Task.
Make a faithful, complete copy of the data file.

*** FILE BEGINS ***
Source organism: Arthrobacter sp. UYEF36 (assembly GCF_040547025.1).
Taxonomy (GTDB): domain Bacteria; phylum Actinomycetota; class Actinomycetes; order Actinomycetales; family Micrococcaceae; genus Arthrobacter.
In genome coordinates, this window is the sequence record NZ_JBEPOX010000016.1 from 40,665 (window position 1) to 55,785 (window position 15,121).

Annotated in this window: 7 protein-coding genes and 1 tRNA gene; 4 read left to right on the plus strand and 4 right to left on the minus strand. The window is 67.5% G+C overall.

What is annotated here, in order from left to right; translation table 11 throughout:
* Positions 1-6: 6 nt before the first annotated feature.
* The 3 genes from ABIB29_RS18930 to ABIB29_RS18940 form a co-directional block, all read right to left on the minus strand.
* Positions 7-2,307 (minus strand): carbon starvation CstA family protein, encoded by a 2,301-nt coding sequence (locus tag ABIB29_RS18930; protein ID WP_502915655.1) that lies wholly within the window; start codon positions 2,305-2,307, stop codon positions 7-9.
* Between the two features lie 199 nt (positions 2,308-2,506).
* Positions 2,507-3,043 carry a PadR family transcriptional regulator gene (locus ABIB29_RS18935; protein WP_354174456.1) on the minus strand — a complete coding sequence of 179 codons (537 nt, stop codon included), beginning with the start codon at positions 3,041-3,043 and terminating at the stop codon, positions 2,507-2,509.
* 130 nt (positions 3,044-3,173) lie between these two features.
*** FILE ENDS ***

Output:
Source organism: Arthrobacter sp. UYEF36 (assembly GCF_040547025.1).
Taxonomy (GTDB): domain Bacteria; phylum Actinomycetota; class Actinomycetes; order Actinomycetales; family Micrococcaceae; genus Arthrobacter.
In genome coordinates, this window is the sequence record NZ_JBEPOX010000016.1 from 40,665 (window position 1) to 55,785 (window position 15,121).

Annotated in this window: 7 protein-coding genes and 1 tRNA gene; 4 read left to right on the plus strand and 4 right to left on the minus strand. The window is 67.5% G+C overall.

What is annotated here, in order from left to right; translation table 11 throughout:
* Positions 1-6: 6 nt before the first annotated feature.
* The 3 genes from ABIB29_RS18930 to ABIB29_RS18940 form a co-directional block, all read right to left on the minus strand.
* Positions 7-2,307 (minus strand): carbon starvation CstA family protein, encoded by a 2,301-nt coding sequence (locus tag ABIB29_RS18930; protein ID WP_502915655.1) that lies wholly within the window; start codon positions 2,305-2,307, stop codon positions 7-9.
* Between the two features lie 199 nt (positions 2,308-2,506).
* Positions 2,507-3,043 carry a PadR family transcriptional regulator gene (locus ABIB29_RS18935; protein WP_354174456.1) on the minus strand — a complete coding sequence of 179 codons (537 nt, stop codon included), beginning with the start codon at positions 3,041-3,043 and terminating at the stop codon, positions 2,507-2,509.
* 130 nt (positions 3,044-3,173) lie between these two features.